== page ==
Minister Madigan T.D. welcomes the arrival of ‘The Hauntings Soldier’ sculpture to St Stephen’s Green Park, in Dublin, to commemorate the centenary of the ending of World War I
The Minister for Culture, Heritage and the Gaeltacht, Josepha Madigan T.D. will, this afternoon (Sunday, 4 November), attend a special ceremony in St. Stephen’s Green Park, to welcome the arrival of The Hauntings Soldier to Ireland.
This beautiful and thought-provoking sculpture was created by Martin Galbravy and constructed by Chris Hannam at Dorset Forge and Fabrication. Its ghostly figure – careworn and weary from battle – evokes the fragility and suffering of those who survived World War I and returned home to an uncertain and difficult future.
The Hauntings Soldier’s journey to Ireland began initially when Sabina Purcell discovered her own family connections with those who served in World War I. This led her to explore how we might respectfully remember and commemorate the soldiers from the island of Ireland who gave their lives in World War I and also those who survived and returned home.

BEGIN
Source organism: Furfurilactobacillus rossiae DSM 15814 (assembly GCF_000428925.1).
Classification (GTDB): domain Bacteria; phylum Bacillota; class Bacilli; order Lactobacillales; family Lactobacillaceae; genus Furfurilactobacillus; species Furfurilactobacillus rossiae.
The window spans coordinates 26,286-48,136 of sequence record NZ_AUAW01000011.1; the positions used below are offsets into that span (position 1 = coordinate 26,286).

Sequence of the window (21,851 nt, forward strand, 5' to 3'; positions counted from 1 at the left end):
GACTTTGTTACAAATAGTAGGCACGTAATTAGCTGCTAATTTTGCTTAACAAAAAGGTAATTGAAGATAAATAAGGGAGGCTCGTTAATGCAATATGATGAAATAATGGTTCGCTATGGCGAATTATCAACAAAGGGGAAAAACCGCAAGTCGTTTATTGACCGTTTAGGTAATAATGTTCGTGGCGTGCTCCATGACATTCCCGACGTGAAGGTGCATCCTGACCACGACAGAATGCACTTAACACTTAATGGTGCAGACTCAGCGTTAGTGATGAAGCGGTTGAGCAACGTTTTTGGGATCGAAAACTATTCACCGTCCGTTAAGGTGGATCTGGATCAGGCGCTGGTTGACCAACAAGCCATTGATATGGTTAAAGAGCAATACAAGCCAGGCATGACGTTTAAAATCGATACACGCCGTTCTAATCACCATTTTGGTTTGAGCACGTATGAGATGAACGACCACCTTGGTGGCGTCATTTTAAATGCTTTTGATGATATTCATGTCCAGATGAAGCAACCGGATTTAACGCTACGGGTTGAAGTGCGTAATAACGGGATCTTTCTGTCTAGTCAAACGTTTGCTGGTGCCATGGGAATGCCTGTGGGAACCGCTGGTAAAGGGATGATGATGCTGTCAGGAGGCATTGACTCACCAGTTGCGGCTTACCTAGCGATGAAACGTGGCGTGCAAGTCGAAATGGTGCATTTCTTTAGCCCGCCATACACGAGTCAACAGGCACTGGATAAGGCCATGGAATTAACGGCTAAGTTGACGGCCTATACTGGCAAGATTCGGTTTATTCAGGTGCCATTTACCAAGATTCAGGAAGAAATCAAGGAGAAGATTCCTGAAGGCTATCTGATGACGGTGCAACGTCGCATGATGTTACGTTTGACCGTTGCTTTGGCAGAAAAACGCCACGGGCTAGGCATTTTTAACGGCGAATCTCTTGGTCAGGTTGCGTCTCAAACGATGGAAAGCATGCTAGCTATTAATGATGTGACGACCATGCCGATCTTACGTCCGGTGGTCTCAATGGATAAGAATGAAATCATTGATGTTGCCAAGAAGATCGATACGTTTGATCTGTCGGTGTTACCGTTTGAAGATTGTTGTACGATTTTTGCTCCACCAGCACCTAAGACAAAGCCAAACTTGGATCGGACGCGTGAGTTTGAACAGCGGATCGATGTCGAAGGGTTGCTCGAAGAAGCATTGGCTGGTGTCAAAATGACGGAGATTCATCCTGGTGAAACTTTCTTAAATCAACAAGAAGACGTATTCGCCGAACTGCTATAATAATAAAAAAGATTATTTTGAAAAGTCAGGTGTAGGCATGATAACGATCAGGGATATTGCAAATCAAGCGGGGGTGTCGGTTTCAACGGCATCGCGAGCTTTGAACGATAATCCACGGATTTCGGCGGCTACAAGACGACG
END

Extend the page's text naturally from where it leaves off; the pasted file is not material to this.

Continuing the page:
The sculpture will be in St Stephen’s Green from Sunday, 4 November until Monday, 26 November, coinciding with the centenary commemorations to mark the ending of World War I.
Minister Madigan said: “During this Decade of Centenaries, we have shone a light, in many cases for the first time, on the stories of the men and women, from the island of Ireland, who served and sacrificed their lives in World War I. We have explored, with respect and compassion, the differing motivations of those who fought – many driven by complex ideals and aspirations and others driven by economic necessity. The horrors of the battlefield left deep and lasting scars on those who survived, traumas which were often compounded by their difficult experiences on returning home.
“As we approach the centenary of the signing of the Armistice that ended the fighting in World War I, I am delighted to support creative endeavours such as this that provide opportunities for people of all ages to consider the sensitive legacies of our past with understanding, empathy and a spirit of mutual respect and kindness. As we reflect upon the complex narratives surrounding Ireland’s participation in World War I, we are reminded of our shared history and common humanity.
“I congratulate Sabina Purcell for her vision and commitment in bringing this beautiful and thought-provoking sculpture to Dublin. It is a great achievement and I commend also the many partners and sponsors, who have given of their time and expertise so generously, to bring this project to fruition.”